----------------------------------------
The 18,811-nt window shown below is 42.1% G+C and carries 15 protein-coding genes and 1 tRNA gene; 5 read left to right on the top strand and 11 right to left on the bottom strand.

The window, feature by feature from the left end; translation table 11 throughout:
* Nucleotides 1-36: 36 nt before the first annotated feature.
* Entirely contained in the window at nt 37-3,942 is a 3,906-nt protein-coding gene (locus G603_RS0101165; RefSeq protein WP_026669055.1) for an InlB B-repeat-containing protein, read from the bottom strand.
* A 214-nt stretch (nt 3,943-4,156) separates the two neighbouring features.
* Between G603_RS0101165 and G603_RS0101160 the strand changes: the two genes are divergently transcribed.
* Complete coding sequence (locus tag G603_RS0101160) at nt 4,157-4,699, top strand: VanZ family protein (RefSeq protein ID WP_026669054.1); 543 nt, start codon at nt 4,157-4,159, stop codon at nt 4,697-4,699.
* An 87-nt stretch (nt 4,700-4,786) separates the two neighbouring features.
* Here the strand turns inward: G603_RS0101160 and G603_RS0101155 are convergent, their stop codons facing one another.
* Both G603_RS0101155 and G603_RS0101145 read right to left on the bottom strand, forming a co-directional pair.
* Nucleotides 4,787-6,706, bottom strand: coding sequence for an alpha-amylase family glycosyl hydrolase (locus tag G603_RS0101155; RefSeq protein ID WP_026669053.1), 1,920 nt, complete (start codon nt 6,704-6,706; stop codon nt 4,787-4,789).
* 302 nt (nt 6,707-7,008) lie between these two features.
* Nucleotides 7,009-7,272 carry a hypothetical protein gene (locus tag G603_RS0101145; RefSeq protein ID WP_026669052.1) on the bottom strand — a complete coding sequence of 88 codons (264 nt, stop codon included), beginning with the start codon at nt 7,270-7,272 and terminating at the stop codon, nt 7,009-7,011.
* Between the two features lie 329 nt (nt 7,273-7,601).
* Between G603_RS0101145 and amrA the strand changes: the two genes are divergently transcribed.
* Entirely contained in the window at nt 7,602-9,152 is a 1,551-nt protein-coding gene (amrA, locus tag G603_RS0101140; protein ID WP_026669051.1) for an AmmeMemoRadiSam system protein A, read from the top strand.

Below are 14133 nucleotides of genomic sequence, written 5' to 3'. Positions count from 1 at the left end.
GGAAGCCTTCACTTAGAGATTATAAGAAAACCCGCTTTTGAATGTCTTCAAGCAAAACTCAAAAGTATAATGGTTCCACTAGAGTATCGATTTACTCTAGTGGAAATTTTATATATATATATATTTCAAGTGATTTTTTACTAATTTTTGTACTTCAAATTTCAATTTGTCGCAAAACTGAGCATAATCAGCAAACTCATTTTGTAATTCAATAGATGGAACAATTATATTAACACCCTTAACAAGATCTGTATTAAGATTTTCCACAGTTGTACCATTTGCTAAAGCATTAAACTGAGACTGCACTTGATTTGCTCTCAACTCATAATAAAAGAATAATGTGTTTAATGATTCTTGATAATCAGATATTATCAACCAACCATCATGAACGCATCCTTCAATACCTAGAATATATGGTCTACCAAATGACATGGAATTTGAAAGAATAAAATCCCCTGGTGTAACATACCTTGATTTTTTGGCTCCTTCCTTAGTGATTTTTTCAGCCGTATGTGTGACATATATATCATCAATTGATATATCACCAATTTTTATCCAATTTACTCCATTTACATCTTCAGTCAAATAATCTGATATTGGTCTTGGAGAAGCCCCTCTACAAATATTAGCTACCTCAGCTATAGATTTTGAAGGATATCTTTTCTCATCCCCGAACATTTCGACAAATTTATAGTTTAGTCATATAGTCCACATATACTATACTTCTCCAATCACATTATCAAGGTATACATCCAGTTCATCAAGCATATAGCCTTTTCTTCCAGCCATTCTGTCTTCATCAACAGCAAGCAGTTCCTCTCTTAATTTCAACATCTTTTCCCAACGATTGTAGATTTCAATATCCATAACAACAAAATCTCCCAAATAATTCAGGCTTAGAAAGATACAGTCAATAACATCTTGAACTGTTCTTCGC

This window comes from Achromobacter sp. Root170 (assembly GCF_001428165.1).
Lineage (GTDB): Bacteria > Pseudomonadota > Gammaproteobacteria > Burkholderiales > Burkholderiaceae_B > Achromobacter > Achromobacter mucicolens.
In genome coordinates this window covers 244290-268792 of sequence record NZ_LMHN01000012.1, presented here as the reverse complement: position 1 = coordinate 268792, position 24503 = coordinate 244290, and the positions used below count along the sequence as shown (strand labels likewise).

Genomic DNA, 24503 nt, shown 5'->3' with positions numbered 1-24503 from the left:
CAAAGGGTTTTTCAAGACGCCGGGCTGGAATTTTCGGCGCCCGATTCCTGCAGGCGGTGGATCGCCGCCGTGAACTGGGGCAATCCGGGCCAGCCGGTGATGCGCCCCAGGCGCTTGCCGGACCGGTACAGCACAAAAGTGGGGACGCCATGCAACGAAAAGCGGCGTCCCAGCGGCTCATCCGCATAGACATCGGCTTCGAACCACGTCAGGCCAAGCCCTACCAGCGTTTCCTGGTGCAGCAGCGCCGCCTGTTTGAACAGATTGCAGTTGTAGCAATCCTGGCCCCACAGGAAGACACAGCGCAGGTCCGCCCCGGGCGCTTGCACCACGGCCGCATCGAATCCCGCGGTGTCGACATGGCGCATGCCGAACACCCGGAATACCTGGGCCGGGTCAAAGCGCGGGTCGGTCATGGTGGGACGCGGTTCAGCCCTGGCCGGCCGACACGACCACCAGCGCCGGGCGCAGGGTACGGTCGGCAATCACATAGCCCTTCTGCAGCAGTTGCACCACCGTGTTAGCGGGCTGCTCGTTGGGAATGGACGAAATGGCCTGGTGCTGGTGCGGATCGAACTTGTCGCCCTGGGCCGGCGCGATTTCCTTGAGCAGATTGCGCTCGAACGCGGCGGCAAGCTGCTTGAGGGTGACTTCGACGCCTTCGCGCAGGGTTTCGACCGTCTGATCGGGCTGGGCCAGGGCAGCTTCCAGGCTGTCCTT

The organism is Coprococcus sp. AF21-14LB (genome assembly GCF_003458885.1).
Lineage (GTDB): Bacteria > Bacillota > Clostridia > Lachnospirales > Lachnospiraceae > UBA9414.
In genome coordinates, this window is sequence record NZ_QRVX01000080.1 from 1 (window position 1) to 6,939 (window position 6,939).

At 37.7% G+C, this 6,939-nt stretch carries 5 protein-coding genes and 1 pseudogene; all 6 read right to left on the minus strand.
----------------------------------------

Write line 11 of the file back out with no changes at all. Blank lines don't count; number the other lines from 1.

* Nucleotides 4,787-6,706, bottom strand: coding sequence for an alpha-amylase family glycosyl hydrolase (locus tag G603_RS0101155; RefSeq protein ID WP_026669053.1), 1,920 nt, complete (start codon nt 6,704-6,706; stop codon nt 4,787-4,789).